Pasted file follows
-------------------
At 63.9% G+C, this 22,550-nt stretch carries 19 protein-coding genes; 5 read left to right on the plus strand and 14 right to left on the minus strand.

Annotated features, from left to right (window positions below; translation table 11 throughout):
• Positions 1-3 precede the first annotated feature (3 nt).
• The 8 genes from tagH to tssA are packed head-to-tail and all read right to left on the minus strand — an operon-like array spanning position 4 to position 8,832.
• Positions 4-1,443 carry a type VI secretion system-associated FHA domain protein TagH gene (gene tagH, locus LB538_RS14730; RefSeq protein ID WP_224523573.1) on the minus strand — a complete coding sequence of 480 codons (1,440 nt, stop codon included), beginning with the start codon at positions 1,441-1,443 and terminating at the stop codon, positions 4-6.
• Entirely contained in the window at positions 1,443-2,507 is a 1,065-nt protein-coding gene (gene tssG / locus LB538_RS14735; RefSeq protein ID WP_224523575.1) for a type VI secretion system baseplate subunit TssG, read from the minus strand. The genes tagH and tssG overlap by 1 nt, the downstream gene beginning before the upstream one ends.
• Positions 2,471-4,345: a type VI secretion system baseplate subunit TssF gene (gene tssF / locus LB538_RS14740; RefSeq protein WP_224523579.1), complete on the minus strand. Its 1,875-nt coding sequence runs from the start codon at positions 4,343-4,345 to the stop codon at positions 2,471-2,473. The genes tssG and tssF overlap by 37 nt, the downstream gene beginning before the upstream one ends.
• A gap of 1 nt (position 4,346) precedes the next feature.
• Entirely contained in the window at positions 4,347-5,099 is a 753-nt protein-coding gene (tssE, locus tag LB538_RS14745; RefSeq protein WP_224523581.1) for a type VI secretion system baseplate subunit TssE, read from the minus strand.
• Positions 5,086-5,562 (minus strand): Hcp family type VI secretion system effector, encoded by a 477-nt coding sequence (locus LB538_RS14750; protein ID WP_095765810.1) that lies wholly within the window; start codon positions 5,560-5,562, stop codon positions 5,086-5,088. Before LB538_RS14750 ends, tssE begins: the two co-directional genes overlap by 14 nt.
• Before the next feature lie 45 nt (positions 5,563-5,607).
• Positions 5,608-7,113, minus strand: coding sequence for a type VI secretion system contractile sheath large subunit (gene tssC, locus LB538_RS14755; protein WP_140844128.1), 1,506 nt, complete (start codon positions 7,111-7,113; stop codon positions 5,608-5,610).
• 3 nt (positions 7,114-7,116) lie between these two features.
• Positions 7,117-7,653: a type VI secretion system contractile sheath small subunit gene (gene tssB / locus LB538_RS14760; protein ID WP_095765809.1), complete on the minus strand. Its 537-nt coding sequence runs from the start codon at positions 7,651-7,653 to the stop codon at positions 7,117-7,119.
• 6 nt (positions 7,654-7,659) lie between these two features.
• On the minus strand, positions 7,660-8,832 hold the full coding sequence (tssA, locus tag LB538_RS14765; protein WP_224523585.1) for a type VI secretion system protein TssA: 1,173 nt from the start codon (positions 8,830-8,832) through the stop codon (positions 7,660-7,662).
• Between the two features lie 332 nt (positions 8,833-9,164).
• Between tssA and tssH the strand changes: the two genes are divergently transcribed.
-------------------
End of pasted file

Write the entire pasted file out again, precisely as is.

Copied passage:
At 63.9% G+C, this 22,550-nt stretch carries 19 protein-coding genes; 5 read left to right on the plus strand and 14 right to left on the minus strand.

Annotated features, from left to right (window positions below; translation table 11 throughout):
• Positions 1-3 precede the first annotated feature (3 nt).
• The 8 genes from tagH to tssA are packed head-to-tail and all read right to left on the minus strand — an operon-like array spanning position 4 to position 8,832.
• Positions 4-1,443 carry a type VI secretion system-associated FHA domain protein TagH gene (gene tagH, locus LB538_RS14730; RefSeq protein ID WP_224523573.1) on the minus strand — a complete coding sequence of 480 codons (1,440 nt, stop codon included), beginning with the start codon at positions 1,441-1,443 and terminating at the stop codon, positions 4-6.
• Entirely contained in the window at positions 1,443-2,507 is a 1,065-nt protein-coding gene (gene tssG / locus LB538_RS14735; RefSeq protein ID WP_224523575.1) for a type VI secretion system baseplate subunit TssG, read from the minus strand. The genes tagH and tssG overlap by 1 nt, the downstream gene beginning before the upstream one ends.
• Positions 2,471-4,345: a type VI secretion system baseplate subunit TssF gene (gene tssF / locus LB538_RS14740; RefSeq protein WP_224523579.1), complete on the minus strand. Its 1,875-nt coding sequence runs from the start codon at positions 4,343-4,345 to the stop codon at positions 2,471-2,473. The genes tssG and tssF overlap by 37 nt, the downstream gene beginning before the upstream one ends.
• A gap of 1 nt (position 4,346) precedes the next feature.
• Entirely contained in the window at positions 4,347-5,099 is a 753-nt protein-coding gene (tssE, locus tag LB538_RS14745; RefSeq protein WP_224523581.1) for a type VI secretion system baseplate subunit TssE, read from the minus strand.
• Positions 5,086-5,562 (minus strand): Hcp family type VI secretion system effector, encoded by a 477-nt coding sequence (locus LB538_RS14750; protein ID WP_095765810.1) that lies wholly within the window; start codon positions 5,560-5,562, stop codon positions 5,086-5,088. Before LB538_RS14750 ends, tssE begins: the two co-directional genes overlap by 14 nt.
• Before the next feature lie 45 nt (positions 5,563-5,607).
• Positions 5,608-7,113, minus strand: coding sequence for a type VI secretion system contractile sheath large subunit (gene tssC, locus LB538_RS14755; protein WP_140844128.1), 1,506 nt, complete (start codon positions 7,111-7,113; stop codon positions 5,608-5,610).
• 3 nt (positions 7,114-7,116) lie between these two features.
• Positions 7,117-7,653: a type VI secretion system contractile sheath small subunit gene (gene tssB / locus LB538_RS14760; protein ID WP_095765809.1), complete on the minus strand. Its 537-nt coding sequence runs from the start codon at positions 7,651-7,653 to the stop codon at positions 7,117-7,119.
• 6 nt (positions 7,654-7,659) lie between these two features.
• On the minus strand, positions 7,660-8,832 hold the full coding sequence (tssA, locus tag LB538_RS14765; protein WP_224523585.1) for a type VI secretion system protein TssA: 1,173 nt from the start codon (positions 8,830-8,832) through the stop codon (positions 7,660-7,662).
• Between the two features lie 332 nt (positions 8,833-9,164).
• Between tssA and tssH the strand changes: the two genes are divergently transcribed.